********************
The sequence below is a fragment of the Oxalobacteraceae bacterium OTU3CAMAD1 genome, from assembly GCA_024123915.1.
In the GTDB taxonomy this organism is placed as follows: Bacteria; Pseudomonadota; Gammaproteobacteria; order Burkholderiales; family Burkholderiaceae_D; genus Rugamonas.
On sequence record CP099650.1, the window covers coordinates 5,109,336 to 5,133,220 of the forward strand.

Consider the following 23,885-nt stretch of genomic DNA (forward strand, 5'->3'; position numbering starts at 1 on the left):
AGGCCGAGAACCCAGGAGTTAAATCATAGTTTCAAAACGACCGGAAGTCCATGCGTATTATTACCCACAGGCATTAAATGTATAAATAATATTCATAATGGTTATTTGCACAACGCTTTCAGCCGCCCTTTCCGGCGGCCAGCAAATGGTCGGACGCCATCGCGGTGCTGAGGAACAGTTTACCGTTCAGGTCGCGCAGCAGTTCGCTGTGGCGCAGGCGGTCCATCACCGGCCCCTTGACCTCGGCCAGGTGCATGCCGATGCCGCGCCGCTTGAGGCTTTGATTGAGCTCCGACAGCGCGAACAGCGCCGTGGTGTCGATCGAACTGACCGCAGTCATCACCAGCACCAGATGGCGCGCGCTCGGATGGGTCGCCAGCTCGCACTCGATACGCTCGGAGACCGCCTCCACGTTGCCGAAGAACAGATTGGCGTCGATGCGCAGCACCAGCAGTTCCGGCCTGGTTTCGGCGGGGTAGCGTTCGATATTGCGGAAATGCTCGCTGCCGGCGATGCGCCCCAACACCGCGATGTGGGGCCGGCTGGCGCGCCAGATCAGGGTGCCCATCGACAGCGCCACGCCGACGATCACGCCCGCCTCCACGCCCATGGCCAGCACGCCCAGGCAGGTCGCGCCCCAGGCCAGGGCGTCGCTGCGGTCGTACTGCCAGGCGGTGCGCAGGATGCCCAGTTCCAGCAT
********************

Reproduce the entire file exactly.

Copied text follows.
The sequence below is a fragment of the Oxalobacteraceae bacterium OTU3CAMAD1 genome, from assembly GCA_024123915.1.
In the GTDB taxonomy this organism is placed as follows: Bacteria; Pseudomonadota; Gammaproteobacteria; order Burkholderiales; family Burkholderiaceae_D; genus Rugamonas.
On sequence record CP099650.1, the window covers coordinates 5,109,336 to 5,133,220 of the forward strand.

Consider the following 23,885-nt stretch of genomic DNA (forward strand, 5'->3'; position numbering starts at 1 on the left):
AGGCCGAGAACCCAGGAGTTAAATCATAGTTTCAAAACGACCGGAAGTCCATGCGTATTATTACCCACAGGCATTAAATGTATAAATAATATTCATAATGGTTATTTGCACAACGCTTTCAGCCGCCCTTTCCGGCGGCCAGCAAATGGTCGGACGCCATCGCGGTGCTGAGGAACAGTTTACCGTTCAGGTCGCGCAGCAGTTCGCTGTGGCGCAGGCGGTCCATCACCGGCCCCTTGACCTCGGCCAGGTGCATGCCGATGCCGCGCCGCTTGAGGCTTTGATTGAGCTCCGACAGCGCGAACAGCGCCGTGGTGTCGATCGAACTGACCGCAGTCATCACCAGCACCAGATGGCGCGCGCTCGGATGGGTCGCCAGCTCGCACTCGATACGCTCGGAGACCGCCTCCACGTTGCCGAAGAACAGATTGGCGTCGATGCGCAGCACCAGCAGTTCCGGCCTGGTTTCGGCGGGGTAGCGTTCGATATTGCGGAAATGCTCGCTGCCGGCGATGCGCCCCAACACCGCGATGTGGGGCCGGCTGGCGCGCCAGATCAGGGTGCCCATCGACAGCGCCACGCCGACGATCACGCCCGCCTCCACGCCCATGGCCAGCACGCCCAGGCAGGTCGCGCCCCAGGCCAGGGCGTCGCTGCGGTCGTACTGCCAGGCGGTGCGCAGGATGCCCAGTTCCAGCAT